The topics we brought you this week are quite specific to problems some of your personal training clients might have or have had in the past.
Stress reduction as a path to eating less fast food
Intervention's effect of lowering stress linked to dietary improvement
Overweight low-income mothers of young kids ate fewer fast-food meals and high-fat snacks after participating in a study - not because researchers told them what not to eat, but because the lifestyle intervention being evaluated helped lower the moms' stress, research suggests.
Source: Ohio State University
Adding triglyceride-lowering Omega-3 based medication to statins may lower stroke risk
American Stroke Association International Stroke Conference -- presentation 57
Adding the triglyceride-lowering medication icosapent ethyl cut the risk of a first stroke by an additional 36% in patients already taking statin medications to treat high cholesterol. In previous research, icosapent ethyl reduced the risk of major cardiovascular events. The prescription medication is a highly purified form of an omega-3 fatty acid. The study's results do not apply to supplements available over-the-counter.
Source: American Heart Association
Exercise during pregnancy may save kids from health problems as adults
Parental obesity predisposes children to develop diabetes, metabolic issues
One day soon, a woman's first trip to the doctor after conceiving may include a prescription for an exercise program.
Source: University of Virginia Health System
Pick up the pace! Slow walkers four times more likely to die from COVID-19, study finds
Slow walkers are almost four times more likely to die from COVID-19, and have over twice the risk of contracting a severe version of the virus, according to researchers in a new study.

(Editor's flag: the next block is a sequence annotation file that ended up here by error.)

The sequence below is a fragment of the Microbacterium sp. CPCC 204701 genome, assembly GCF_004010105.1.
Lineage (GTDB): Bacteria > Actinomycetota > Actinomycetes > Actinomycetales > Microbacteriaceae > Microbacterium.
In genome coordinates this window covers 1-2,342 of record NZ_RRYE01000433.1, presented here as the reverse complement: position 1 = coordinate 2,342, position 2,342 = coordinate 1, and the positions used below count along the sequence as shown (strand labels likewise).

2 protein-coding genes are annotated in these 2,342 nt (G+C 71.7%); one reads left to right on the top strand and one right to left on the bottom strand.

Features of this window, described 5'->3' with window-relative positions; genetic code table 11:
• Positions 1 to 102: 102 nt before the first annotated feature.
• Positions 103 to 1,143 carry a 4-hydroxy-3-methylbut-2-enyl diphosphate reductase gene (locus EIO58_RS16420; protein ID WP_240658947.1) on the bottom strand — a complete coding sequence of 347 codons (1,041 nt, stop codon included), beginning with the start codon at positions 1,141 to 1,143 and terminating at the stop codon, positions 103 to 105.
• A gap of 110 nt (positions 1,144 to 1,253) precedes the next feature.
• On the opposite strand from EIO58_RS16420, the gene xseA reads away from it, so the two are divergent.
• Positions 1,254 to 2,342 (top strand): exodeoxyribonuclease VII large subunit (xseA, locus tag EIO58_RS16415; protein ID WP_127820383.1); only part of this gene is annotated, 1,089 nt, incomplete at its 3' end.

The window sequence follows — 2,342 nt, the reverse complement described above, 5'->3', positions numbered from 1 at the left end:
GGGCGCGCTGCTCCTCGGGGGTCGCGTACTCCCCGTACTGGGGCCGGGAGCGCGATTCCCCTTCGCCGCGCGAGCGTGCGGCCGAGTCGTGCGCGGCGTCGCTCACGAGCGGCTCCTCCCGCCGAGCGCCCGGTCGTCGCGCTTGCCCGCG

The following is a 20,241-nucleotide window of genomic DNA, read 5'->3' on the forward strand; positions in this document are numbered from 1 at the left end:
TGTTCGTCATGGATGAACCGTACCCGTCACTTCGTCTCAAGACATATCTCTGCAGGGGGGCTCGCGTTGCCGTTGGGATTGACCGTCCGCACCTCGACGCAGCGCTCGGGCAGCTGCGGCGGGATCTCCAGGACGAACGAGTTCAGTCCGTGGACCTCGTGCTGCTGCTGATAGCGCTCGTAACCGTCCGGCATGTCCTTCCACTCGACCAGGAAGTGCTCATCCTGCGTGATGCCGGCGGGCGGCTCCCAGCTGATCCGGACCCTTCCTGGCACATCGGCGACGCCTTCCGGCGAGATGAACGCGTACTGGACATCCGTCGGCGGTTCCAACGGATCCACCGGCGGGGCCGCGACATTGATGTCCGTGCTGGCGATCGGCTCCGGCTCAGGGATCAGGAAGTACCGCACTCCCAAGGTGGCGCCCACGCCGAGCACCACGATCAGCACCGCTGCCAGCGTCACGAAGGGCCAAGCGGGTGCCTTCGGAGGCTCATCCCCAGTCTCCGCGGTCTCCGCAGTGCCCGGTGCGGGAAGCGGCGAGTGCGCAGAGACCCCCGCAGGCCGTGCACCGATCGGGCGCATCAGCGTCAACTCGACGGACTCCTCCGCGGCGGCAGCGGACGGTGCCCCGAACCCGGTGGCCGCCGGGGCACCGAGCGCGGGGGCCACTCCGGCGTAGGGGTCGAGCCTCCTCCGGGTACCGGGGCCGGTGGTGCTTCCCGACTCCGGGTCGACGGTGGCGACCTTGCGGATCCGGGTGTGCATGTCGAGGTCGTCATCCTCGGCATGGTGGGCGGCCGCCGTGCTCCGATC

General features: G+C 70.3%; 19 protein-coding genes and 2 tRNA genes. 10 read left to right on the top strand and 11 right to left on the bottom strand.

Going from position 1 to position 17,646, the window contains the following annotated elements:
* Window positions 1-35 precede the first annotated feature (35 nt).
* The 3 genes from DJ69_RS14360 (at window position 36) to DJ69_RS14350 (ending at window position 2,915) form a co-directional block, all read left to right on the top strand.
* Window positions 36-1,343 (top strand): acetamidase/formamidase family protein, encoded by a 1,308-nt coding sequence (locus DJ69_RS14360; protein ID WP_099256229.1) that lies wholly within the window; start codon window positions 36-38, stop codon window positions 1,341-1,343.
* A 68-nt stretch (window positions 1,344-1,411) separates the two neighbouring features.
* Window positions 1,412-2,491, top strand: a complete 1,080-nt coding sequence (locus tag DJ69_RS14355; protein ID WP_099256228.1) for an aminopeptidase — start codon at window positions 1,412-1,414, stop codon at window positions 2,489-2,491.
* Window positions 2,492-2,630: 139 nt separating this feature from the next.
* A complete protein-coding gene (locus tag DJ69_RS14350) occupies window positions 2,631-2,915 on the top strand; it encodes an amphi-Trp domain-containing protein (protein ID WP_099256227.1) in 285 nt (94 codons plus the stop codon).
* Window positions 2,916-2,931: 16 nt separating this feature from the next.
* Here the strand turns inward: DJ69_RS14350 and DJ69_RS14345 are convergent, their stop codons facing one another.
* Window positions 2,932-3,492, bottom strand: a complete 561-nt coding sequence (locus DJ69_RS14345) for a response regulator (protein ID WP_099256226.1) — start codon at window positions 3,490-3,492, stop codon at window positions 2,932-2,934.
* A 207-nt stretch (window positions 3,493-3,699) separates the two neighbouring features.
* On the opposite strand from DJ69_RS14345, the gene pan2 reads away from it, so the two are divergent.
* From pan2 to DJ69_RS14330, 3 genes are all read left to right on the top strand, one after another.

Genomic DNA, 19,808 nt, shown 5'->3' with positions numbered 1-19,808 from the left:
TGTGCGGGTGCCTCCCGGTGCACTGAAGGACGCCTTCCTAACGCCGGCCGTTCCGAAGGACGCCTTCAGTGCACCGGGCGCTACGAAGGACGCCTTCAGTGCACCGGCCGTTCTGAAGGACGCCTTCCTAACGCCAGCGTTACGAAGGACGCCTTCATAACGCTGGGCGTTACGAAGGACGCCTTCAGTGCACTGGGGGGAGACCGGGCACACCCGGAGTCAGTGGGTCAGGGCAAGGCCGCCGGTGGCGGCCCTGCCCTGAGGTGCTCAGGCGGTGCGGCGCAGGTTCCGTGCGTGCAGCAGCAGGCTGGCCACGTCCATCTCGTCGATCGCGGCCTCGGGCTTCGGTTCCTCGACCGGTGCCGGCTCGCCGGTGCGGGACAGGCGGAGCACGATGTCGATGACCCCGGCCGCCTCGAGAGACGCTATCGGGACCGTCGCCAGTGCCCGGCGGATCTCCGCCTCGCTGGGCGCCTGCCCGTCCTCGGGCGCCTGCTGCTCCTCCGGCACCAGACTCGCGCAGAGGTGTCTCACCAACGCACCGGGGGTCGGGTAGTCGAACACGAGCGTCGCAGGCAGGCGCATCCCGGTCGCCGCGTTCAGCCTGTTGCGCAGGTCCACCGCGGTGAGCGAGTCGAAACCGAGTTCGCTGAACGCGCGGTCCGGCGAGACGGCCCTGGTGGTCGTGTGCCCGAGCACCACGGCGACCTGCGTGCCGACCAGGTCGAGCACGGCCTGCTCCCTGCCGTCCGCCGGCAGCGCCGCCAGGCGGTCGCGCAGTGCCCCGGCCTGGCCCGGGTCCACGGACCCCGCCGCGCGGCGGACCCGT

Source: University of Leicester
Consumption of added sugar doubles fat production
Too much sugar is unhealthy - that we know, but it's not just down to the many calories. Even moderate amounts of added fructose and sucrose double the body's own fat production in the liver, researchers have shown. In the long term, this contributes to the development of diabetes or a fatty liver.
Source: University of Zurich
In women, higher body fat may protect against heart disease death, study shows
A new study shows that while men and women who have high muscle mass are less likely to die from heart disease, it also appears that women who have higher levels of body fat -- regardless of their muscle mass -- have a greater degree of protection than women with less fat.
Source: University of California - Los Angeles Health Sciences
The fitter you are the better you burn fat
Physiologists find that the biggest predictors of people's ability to burn fat are their biological sex and their fitness levels.+
Source: University of Bath
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